The first toy trains were made from lead and had no moving parts. Some had wheels which turned, but these had to be pulled or pushed. Some of the early 19th-century push toy trains were made from tinplate, like the large, durable, stylized locomotive toys in the U.S., which were painted gold and red and decorated with hearts and flowers. model trains plans
Around 1875, technological advancements in materials and manufacturing enabled tin to be stamped, cut, wrapped, and lithographed faster than previously.
Toy trains were altered when Märklina German company that specialized in doll house accessories, sought to make an equivalent toy for boys where a constant revenue stream could be ensured by selling add-on accessories for decades after the first purchase. In addition to boxed sets containing a train and track, Märklin offered extra track, rolling stock, and buildings offered separately, creating the predecessor to the modern model train layout featuring scenery and buildings along with an operating train.
Electric trains followed, with the first appearing in 1897, made from the U.S. company Carlisle & Finch. As residential use of electricity became more common from the early 20th century, electric trains gained popularity and as time went on, these electrical trains grew in sophistication, gaining light, the ability to change direction, to emit a whistling noise, to smoke, to remotely couple and uncouple cars as well as load and unload cargo. Toy trains from the first half of the 20th century were often made of lithographed tin; later trains were frequently made mostly of plastic.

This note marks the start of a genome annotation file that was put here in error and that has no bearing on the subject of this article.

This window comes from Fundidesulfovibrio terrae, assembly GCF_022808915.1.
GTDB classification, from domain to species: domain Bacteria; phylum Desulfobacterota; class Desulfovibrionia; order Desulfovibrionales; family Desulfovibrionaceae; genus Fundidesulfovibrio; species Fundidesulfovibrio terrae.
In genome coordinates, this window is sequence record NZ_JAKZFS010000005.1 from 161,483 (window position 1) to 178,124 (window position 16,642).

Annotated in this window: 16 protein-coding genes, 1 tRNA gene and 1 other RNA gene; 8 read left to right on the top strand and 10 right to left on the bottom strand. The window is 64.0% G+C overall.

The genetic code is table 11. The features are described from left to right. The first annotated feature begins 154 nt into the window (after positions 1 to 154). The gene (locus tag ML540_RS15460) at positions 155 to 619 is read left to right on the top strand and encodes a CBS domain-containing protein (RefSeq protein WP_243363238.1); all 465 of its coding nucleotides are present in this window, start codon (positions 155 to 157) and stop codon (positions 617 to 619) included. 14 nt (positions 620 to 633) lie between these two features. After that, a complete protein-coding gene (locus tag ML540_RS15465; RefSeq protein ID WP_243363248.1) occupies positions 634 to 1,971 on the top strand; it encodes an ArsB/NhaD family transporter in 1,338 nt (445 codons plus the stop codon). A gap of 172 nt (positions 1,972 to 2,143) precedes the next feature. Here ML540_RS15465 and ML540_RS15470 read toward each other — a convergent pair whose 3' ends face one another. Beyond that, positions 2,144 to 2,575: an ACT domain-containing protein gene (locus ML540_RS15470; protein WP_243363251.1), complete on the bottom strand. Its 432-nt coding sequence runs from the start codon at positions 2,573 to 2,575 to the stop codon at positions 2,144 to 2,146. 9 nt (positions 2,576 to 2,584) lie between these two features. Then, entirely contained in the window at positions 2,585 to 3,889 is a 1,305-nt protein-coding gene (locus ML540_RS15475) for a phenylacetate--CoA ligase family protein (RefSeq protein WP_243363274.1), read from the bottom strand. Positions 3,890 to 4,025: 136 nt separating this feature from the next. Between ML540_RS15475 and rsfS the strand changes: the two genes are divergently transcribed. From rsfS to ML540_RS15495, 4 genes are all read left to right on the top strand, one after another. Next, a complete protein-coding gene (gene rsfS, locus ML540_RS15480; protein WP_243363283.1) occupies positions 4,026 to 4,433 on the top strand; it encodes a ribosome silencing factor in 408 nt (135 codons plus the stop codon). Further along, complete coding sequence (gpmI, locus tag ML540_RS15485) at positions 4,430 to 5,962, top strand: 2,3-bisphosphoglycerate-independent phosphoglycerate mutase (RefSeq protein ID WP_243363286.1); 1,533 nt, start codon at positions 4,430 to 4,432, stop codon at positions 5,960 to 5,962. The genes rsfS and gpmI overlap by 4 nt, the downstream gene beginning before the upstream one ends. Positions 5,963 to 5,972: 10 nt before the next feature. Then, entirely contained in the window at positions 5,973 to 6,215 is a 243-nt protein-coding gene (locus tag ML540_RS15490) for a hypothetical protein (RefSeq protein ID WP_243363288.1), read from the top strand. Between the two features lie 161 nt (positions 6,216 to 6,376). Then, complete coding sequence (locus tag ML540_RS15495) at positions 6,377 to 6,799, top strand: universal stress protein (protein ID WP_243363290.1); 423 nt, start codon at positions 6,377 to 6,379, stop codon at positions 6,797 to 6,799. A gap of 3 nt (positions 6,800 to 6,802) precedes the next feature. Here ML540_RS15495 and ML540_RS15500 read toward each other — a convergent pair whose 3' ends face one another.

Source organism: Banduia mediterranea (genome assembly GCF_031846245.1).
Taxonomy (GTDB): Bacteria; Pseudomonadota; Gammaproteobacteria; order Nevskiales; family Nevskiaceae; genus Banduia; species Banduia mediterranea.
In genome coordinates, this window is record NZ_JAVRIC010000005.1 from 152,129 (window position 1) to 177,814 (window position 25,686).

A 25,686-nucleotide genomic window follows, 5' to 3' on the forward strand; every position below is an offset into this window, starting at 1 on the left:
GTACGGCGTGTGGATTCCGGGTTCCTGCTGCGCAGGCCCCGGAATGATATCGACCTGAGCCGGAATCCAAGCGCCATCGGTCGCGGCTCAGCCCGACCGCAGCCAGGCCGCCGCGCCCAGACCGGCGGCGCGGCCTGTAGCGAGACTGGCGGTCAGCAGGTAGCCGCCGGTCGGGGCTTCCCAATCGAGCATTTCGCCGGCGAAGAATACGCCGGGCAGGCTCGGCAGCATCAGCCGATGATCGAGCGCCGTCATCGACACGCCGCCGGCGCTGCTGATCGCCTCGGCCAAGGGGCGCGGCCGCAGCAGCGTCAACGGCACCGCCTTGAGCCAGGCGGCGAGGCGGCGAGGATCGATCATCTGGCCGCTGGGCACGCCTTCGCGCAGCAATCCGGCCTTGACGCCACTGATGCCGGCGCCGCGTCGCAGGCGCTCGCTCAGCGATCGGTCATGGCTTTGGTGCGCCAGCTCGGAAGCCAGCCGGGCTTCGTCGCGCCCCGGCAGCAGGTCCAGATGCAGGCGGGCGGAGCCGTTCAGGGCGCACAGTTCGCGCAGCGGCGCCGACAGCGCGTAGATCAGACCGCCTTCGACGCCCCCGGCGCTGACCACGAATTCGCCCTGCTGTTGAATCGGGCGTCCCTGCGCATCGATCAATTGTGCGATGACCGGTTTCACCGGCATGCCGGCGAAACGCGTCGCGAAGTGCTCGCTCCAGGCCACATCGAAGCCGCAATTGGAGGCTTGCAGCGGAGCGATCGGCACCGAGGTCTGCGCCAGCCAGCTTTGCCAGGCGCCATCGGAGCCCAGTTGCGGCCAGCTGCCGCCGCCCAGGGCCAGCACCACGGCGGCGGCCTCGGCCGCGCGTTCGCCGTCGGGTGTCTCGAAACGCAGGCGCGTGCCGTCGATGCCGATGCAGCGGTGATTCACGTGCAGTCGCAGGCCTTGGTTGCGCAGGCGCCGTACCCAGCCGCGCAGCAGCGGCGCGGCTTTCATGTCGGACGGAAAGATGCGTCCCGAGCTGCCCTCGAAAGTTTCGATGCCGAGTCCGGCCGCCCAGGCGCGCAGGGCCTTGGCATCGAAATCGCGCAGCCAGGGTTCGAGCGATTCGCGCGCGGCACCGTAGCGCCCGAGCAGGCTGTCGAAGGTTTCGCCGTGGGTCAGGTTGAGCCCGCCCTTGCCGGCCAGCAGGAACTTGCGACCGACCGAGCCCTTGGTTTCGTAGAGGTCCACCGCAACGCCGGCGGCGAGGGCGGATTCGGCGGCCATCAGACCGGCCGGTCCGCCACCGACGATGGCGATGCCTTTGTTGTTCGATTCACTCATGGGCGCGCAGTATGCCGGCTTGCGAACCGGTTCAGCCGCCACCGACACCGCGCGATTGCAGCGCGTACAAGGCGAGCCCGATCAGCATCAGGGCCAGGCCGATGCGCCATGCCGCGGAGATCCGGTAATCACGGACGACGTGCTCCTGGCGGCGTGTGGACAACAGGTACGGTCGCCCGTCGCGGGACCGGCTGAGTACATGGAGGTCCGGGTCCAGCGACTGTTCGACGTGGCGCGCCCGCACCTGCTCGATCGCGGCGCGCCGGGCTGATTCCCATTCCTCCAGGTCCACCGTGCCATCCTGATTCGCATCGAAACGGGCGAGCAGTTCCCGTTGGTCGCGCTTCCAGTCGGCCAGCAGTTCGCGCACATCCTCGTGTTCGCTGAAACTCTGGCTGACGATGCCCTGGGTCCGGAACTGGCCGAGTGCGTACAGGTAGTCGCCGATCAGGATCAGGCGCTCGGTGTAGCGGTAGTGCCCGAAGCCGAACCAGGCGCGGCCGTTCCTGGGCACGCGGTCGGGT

Prior to the 1950s, there was little differentiation between toy trains and model railroads–model railroads were toys by definition. Pull toys and wind-up trains were marketed towards children, while electric trains were marketed towards teenagers, especially teenaged boys.
Today, S gauge and O gauge railroads are still considered toy trains by their own adherents and are often accessorized with semi-scale model buildings by Plasticville or K-Line (who owns the rights to the Plasticville-like buildings produced by Marx from the 1950s to the 1970s). However, as a result of their high price, one is more inclined to locate an HO scale or N scale train set at a toy shop than a O scale collection.
Many modern electrical toy trains comprise sophisticated electronic equipment which emit digitized sound effects and allow the operator to safely and easily run several remote control trains on one loop of track. In the last few years, many toy train operators will operate a train using a TV camera in the front part of the motor and hooked up to a display, such as pc monitor. This will show a picture, like that of a genuine (smaller size) railroad)
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